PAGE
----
Q&A/PREVIEW: Nolly at the BFI with Russell T Davies, Helena Bonham Carter & Mark Gatiss

By Neil Durham

WHEN?: Thursday 26 January 2023, Nolly drops 2 February 2023 on ITVX

We’ve just seen the 1st 2 of 3 episodes of new Russell T Davies (It’s A Sin, Channel 4) show Nolly and he tells us in the Q&A afterwards: ‘When we 1st met ITV and said we wanted to make a drama about Noele Gordon, they said: ‘Who’s he?’

  • Read on for reasons including Helena Bonham Carter’s thoughts on the show and Gatiss on Larry Grayson

Noele Gordon was born on Christmas Day 1919, became an actress, was the 1st woman to appear on colour television sets, established ATV Midlands, became the 1st woman to interview a Prime Minister – Harold Macmillan – but was best known for her role as motel owner Meg Richardson, later Mortimer, in Crossroads from 1964 to 1981.

Asked why Nolly after the rollercoaster of success that was It’s A Sin, Davies says: ‘No-one outside of Britain has ever heard of her but it’s the same time as the boys from It’s A Sin were heading off to London that these events were happening and in many ways it’s a nice antidote to that show because it’s a hoot.’

We laughed a lot during the 2 45-minute episodes we saw and not just because the series, parodied so brilliantly by Victoria Wood as Acorn Antiques, was made on a shoestring budget ‘as live’ with the occasional mistake finding its way onto air and notoriously wobbly end credits.

Oscar-nominated Bonham Carter who plays Nolly says: ‘1 of the best notes I received was to try to play her as a monster in the 1st act until she picks up that phone and then you’ve got somewhere to go.’

In that hilarious 1st episode a new cast member is shown the ropes by Nolly including what to do if the show was ‘under running’ its prescribed 19-and-a-half minute length – essentially improvise ‘as live’ when the phone rang.

That 1st show ends with Nolly picking up the phone – and cheerfully handing it to the terrified new cast member with a breezy: ‘It’s for you!’

The drama of the piece comes from Nolly’s sacking in 1981 at the height of her fame and how her male bosses never really make it clear to her why – at 61 – it was time for her to pack her bags.

Bonham Carter says: ‘Her eggs might not be great but her ideas are just as good as anyone’s with balls. I’m absolutely certain that if she had been a man she wouldn’t have been treated in that way.’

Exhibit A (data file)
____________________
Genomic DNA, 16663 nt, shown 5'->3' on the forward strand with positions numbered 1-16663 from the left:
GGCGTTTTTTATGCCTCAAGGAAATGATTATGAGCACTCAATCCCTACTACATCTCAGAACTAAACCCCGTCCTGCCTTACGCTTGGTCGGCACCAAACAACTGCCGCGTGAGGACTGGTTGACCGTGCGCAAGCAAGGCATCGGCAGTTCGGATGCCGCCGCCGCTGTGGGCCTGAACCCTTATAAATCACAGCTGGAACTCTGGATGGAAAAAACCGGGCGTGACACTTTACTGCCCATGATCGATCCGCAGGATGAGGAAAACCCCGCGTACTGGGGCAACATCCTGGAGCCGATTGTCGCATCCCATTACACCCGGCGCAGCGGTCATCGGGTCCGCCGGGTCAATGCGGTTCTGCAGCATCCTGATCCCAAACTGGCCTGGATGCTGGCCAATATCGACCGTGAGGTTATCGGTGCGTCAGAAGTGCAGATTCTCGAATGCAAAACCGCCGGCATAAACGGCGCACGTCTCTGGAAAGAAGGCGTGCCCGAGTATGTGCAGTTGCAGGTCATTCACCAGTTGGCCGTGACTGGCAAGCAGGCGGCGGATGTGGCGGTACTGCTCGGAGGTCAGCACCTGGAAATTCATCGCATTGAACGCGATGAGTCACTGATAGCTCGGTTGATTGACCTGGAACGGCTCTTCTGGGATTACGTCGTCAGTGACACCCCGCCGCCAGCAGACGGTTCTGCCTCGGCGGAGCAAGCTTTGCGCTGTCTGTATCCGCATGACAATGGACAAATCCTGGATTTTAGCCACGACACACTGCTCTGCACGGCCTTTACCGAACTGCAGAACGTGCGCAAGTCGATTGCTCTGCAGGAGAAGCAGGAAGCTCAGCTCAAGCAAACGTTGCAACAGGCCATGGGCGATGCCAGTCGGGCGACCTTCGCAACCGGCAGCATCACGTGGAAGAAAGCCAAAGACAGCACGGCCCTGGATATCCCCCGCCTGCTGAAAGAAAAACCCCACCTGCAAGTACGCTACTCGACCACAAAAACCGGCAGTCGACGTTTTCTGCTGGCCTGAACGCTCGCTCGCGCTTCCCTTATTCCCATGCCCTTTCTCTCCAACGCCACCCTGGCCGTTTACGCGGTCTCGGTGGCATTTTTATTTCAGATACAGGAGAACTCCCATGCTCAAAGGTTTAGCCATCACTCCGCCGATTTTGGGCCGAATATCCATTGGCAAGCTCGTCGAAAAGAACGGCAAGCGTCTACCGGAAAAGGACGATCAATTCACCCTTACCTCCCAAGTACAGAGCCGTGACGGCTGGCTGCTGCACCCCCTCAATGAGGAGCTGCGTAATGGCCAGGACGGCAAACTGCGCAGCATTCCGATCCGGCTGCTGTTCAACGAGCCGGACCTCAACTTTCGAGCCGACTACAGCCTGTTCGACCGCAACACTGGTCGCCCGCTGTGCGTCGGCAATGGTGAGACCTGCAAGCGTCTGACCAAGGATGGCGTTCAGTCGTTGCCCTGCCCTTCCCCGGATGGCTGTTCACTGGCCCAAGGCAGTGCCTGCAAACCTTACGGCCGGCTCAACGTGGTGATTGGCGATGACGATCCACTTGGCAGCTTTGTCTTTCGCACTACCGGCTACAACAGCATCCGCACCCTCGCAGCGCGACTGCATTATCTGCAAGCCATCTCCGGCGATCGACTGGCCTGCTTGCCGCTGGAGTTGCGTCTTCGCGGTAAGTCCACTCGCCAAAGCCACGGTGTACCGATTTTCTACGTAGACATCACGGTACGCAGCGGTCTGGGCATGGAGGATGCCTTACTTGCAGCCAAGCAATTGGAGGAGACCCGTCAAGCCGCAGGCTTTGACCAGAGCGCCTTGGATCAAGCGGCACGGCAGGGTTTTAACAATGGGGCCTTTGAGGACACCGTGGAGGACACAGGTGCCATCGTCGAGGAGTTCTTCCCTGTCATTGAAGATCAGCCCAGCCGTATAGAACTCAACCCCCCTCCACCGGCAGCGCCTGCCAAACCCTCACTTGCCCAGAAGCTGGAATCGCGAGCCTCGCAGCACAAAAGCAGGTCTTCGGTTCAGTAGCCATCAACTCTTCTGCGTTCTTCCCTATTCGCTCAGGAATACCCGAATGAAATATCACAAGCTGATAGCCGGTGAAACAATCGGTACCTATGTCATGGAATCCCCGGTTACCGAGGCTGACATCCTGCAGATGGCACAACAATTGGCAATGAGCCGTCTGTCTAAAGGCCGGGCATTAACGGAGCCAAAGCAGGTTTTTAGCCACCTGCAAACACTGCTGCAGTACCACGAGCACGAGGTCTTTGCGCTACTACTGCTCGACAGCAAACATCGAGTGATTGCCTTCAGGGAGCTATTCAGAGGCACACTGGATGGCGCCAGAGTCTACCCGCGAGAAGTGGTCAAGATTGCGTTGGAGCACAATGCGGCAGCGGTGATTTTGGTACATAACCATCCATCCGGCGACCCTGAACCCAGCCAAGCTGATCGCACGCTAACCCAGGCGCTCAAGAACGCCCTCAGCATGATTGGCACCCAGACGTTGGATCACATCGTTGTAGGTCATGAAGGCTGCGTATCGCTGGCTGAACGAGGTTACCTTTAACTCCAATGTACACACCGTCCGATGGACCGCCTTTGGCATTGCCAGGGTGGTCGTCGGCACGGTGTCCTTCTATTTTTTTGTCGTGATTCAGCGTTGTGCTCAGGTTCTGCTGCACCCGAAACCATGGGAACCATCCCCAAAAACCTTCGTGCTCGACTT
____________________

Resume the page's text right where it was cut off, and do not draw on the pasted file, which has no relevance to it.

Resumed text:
That 1st episode makes clear that Gordon’s imperious nature was difficult for the show’s staff but also that she had a heart of gold, missed her late mother, had a difficult love life and found friendship with comedian Larry Grayson played heartwarmingly here by Mark Gatiss, recent director of The Unfriend at The Criterion.

Gatiss remembers: ‘It’s the email you dream of: an offer to play Larry Grayson in a 3-parter as part of such an amazing package. In my research into him I just fell in love with him all over again. He was just so much part of our childhood.

‘There was a great documentary about him on Channel 5. I’d forgotten how wonderful he was and it was just so effortless. He was just so warm – as well as being absolutely filthy.’

1 of the ironies of the aftermath of Nolly’s sacking is that it saw the show’s popularity rising to a viewership of 15 million with fevered press speculation of how she would be written out.

We see staff speculating over whether it could be a ‘Who shot JR?’ moment familiar from the time and rival US soap Dallas which contrasts brilliantly with Nolly’s own, admittedly buried, modesty: ‘I’m just a middling actress in a middling show but I could’ve carried on for 100 years.’

Described as ‘the Queen of Midlands’, there’s also a real sense of place about both Crossroads and its star.

We loved the surprise appearance of It’s A Sin‘s Omari Douglas (Cabaret, Playhouse Theatre) in 1 of the series’ most touching scenes between Bonham Carter and Gatiss backstage at a theatre on tour.

Nolly is a show which bathes in the camp ridiculousness of soap operas but its spotlight on ageism and sexism also feels both timely and important.

It’s definitely a hoot and so well cast that we must also give a shout out to Augustus Prew (3rd from right above) who plays Nolly’s friend and fellow cast member Tony Adams and their unlikely friendship sums up what makes this unexpected joy of a show such a delight.

  • Main picture via Facebook courtesy BFI Tickets
  • Have you seen a Russell T Davies show before and what did you think of this 1?
  • Let us know what you thought in the comments below
  • Enjoyed this review? Follow monstagigz on Twitter @NeilDurham, email neildurham3@gmail.com and check us out on Instagram and Facebook

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